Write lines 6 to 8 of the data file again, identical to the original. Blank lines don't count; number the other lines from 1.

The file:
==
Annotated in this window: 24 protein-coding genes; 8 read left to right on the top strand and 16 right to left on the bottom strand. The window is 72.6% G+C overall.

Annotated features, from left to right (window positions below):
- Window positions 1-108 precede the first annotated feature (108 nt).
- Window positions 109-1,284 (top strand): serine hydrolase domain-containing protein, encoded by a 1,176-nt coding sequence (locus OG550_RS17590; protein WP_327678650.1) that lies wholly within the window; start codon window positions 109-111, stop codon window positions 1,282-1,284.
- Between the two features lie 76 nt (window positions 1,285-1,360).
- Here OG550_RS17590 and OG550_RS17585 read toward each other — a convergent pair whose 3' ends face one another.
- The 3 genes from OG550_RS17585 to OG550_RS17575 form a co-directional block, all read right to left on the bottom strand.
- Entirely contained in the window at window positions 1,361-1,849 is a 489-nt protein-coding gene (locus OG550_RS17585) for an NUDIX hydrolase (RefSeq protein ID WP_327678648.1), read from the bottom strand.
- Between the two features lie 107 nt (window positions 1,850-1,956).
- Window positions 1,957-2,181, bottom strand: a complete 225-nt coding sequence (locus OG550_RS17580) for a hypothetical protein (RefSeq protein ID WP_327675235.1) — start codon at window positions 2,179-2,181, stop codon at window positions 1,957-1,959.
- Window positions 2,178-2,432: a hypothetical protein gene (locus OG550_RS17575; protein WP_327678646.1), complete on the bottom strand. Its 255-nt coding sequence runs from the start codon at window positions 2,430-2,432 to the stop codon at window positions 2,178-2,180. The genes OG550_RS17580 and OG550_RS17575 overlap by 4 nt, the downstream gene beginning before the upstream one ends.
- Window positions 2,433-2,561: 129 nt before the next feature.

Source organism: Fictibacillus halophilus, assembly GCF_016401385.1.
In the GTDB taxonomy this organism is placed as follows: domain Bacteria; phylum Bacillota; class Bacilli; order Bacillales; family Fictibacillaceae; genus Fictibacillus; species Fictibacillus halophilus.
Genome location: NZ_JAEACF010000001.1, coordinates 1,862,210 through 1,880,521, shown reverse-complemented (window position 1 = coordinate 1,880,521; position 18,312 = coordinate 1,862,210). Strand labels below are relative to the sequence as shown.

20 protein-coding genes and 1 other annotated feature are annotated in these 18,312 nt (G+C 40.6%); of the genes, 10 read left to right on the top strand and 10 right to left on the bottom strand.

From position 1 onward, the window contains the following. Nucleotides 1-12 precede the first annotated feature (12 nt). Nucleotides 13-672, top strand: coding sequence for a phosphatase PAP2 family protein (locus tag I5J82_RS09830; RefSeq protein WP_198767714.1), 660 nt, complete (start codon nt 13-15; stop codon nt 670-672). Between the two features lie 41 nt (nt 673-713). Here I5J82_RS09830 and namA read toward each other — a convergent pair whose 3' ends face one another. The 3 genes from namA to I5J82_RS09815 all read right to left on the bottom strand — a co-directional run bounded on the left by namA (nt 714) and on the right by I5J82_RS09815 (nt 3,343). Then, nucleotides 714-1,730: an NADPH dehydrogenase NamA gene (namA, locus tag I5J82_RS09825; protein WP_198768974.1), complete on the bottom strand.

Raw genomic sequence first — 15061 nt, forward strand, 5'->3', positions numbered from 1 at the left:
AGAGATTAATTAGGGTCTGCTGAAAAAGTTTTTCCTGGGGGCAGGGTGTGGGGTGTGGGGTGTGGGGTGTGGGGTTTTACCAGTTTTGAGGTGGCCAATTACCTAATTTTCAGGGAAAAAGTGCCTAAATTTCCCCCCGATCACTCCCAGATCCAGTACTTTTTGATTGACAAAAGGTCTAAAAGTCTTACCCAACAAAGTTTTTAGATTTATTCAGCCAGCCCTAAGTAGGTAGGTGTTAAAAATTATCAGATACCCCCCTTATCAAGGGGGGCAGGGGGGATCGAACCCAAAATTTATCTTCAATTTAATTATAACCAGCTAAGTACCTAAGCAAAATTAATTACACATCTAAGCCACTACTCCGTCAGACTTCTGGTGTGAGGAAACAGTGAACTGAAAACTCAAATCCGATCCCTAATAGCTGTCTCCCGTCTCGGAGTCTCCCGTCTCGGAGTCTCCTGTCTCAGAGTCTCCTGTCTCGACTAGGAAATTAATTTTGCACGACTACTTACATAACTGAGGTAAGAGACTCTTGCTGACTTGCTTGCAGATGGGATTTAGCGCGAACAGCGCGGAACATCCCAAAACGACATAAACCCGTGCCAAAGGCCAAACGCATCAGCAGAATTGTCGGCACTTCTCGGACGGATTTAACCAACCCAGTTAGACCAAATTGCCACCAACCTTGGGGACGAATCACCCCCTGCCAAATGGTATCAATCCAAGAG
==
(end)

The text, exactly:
- Here OG550_RS17590 and OG550_RS17585 read toward each other — a convergent pair whose 3' ends face one another.
- The 3 genes from OG550_RS17585 to OG550_RS17575 form a co-directional block, all read right to left on the bottom strand.
- Entirely contained in the window at window positions 1,361-1,849 is a 489-nt protein-coding gene (locus OG550_RS17585) for an NUDIX hydrolase (RefSeq protein ID WP_327678648.1), read from the bottom strand.